Estate planning is necessary for everyone. However, the tools used to plan for your estate should be unique to your situation. It is a common myth that an estate plan only designates persons who are to receive your property upon your death. A comprehensive estate plan allows you to delegate your personal rights (financial and/or medical) to others while you are alive and after you have passed. It ensures that your assets are managed and distributed according to your wishes along with protections for your assets and corresponding beneficiaries. An estate plan may consist of a Living Trust, Testamentary Trust, Irrevocable Trust, Pour-Over Will, Last Will and Testament, Living Will, Funeral Instructions, Burial Instructions, Financial and Medical Powers of Attorney, Non-Probate Transfers, Payable on Death Designations, Deeds, and other governing instruments. Some estates may need simple beneficiary designations on your financial accounts and deeds, while others may require a trust.
While at first glance, you may think that most of the aforementioned documents do not apply to your estate, but that may not be true. An estate plan is planning for the expected and unexpected events in your life. The hope is that some documents will never need to be used, but if a situation arises, you are prepared. Remember that the time when your delegation of authority is needed the most, it is usually too late.
Likewise, most married couples do not see the value of a Health Care or Financial Power of Attorney because his or her spouse can make those types of decisions for each other, right? But, what if your spouse has passed away before you? Who will make those decisions then? Your kids? What if your kids don’t agree on how you should be cared for? What if one of your children wants to keep you alive in a vegetative state and the other does not?
Also, what about probate? Do you want the administration of your estate to be part of the public record? Who is going to manage your estate after your death? Your spouse? What if your spouse died before you? Do you want your kids to fight in court over who is in charge or your estate?
Moreover, when you do not have a plan in place, Arizona law will set forth the guidelines for administering your estate regardless of your (verbally) known intentions. As you can see, if you do not take some simple steps to plan for your death, many situations can arise that will either cause altercations among your family members or achieve results that do not coincide with your wishes.
Below, I explain some common estate planning techniques including the function and benefit of each document. Should you have any questions about estate planning, I give free consultations and am more than happy to discuss them with you over the phone.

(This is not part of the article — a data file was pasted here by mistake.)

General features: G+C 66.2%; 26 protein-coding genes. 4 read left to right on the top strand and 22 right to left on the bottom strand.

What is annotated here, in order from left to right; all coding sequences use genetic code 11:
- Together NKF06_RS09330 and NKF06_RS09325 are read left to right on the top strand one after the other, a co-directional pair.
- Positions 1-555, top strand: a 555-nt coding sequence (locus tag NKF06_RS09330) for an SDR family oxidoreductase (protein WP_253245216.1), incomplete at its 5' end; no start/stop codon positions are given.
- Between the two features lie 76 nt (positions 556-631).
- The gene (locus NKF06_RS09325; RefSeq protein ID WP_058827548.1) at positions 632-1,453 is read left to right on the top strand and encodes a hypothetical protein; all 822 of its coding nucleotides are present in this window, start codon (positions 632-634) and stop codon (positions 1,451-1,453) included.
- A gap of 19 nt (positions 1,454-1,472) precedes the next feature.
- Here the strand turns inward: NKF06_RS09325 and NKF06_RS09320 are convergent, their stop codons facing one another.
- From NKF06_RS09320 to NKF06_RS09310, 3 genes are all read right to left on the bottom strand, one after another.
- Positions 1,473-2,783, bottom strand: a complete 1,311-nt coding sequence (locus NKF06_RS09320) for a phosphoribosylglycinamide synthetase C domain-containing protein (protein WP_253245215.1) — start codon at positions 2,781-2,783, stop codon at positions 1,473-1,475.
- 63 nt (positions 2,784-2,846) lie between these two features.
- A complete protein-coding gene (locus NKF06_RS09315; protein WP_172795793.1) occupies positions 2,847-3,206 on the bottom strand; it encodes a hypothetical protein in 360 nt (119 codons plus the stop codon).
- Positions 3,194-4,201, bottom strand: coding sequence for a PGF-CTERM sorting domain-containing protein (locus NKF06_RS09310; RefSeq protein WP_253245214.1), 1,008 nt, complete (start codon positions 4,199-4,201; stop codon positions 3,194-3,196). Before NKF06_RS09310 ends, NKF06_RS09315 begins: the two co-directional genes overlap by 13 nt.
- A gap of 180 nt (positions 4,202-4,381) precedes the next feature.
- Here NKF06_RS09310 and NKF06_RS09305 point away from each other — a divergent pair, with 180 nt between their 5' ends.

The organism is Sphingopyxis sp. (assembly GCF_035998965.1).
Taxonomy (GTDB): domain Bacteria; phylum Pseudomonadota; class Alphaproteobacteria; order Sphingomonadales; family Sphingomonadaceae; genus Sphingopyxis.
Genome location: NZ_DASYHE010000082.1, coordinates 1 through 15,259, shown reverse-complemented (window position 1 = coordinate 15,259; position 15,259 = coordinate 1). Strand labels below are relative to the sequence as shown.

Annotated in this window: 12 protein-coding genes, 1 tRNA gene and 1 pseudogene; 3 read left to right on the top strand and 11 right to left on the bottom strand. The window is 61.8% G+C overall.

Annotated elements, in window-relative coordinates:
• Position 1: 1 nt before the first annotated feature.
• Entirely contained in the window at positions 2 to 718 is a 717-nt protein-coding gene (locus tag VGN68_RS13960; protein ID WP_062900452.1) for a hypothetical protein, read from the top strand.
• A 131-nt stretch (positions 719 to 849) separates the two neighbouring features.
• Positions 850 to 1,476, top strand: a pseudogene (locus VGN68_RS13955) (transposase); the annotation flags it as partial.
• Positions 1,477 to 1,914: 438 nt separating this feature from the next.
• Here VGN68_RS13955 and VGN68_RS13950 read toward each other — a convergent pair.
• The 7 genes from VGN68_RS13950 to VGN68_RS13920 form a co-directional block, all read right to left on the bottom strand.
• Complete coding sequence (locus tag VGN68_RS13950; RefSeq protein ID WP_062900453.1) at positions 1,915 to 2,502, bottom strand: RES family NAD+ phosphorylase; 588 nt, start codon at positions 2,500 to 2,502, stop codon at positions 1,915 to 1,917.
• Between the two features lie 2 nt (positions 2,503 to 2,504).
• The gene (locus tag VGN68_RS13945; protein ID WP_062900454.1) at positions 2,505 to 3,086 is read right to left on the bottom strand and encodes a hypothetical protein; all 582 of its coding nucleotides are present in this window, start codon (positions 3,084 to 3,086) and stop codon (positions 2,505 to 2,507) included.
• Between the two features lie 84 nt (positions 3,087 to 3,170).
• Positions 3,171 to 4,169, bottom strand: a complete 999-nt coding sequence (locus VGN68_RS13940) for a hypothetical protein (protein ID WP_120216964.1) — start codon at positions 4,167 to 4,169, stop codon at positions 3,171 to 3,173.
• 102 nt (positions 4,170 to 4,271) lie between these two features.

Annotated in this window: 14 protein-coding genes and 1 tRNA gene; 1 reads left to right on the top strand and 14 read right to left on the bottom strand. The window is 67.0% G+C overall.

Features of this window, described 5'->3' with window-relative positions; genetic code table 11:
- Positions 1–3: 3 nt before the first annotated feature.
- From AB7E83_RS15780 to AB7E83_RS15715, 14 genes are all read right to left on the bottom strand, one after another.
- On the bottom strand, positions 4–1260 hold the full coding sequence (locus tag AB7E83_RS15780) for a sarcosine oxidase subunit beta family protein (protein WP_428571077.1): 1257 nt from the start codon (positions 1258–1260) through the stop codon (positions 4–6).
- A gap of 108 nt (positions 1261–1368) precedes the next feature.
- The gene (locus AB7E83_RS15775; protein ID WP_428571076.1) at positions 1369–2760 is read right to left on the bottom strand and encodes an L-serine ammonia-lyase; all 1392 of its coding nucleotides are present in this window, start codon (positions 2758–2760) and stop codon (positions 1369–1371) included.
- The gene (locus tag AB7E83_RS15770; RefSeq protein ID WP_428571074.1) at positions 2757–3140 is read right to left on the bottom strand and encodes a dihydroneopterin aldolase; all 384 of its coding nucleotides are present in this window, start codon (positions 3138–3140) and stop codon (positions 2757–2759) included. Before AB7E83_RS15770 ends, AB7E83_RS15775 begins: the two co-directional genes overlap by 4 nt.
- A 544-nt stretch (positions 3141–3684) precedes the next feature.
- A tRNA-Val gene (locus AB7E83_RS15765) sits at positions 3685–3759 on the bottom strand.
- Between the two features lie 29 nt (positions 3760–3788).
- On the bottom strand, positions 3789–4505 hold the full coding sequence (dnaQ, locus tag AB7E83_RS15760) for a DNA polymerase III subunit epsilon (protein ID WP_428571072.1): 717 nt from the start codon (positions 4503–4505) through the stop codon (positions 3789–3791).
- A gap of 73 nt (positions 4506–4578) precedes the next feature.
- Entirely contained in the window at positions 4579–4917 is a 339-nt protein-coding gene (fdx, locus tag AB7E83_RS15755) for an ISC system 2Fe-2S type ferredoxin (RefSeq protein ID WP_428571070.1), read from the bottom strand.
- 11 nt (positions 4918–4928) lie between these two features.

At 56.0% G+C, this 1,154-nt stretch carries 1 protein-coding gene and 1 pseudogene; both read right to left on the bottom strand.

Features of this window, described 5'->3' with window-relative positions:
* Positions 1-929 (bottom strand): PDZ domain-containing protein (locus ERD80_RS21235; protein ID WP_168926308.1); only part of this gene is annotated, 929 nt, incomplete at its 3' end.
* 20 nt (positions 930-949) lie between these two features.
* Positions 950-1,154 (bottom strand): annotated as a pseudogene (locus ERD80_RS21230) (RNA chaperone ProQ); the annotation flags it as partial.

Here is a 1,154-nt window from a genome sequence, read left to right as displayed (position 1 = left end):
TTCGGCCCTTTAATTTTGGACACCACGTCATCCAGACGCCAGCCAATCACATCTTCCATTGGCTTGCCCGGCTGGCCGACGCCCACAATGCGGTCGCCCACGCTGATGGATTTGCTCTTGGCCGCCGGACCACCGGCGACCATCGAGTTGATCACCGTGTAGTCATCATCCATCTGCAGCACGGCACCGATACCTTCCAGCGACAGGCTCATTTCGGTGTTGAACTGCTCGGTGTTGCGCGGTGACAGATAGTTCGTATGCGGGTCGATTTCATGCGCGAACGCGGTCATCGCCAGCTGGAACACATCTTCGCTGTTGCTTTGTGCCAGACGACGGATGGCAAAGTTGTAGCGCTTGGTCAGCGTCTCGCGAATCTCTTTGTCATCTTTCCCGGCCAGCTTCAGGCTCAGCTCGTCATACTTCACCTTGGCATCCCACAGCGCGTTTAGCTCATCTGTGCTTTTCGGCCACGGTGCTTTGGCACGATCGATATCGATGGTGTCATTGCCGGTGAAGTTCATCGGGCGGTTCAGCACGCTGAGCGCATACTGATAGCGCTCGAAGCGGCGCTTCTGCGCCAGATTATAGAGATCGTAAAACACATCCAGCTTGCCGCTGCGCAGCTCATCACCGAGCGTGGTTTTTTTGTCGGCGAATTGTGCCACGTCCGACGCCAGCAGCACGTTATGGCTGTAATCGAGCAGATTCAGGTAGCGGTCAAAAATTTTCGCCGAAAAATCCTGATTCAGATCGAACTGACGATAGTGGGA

General Power of Attorney
A general power of attorney will allow you to not have to worry about your “financial life” while you are unable to make those decisions yourself. You may need your “agent” to act on your behalf if you are on vacation or in the hospital. For instance, you might suffer from a debilitating medical condition and become bedridden in the hospital for months. Your agent can then deal with others on your behalf, pay your bills, and take care of your banking needs.
You can either create a limited power of attorney that will allow your agent to temporarily act on your behalf or you can create a “springing” durable power of attorney which will allow your agent to act on your behalf only if you become incapacitated. Some examples of powers given to your agent are:
Ability to sell your personal property such as your car or jewelry;
Ability to sell and lease real property such as your home;
Deal with your creditors;
Obtain a loan for you; and
Almost anything else you desire.
If you do not have one in place, you could possibly lose the things you have worked very hard to obtain during your life.
Health Care Power of Attorney
Who do you trust to make medical decisions for you when you cannot? A health care power of attorney will allow you to appoint someone to make medical decisions on your behalf when you cannot. It is always best to have wishes regarding your care in writing, but sometimes unexpected issues arise. That is when you need someone to make those decisions for you based on his or her knowledge of you and your wishes.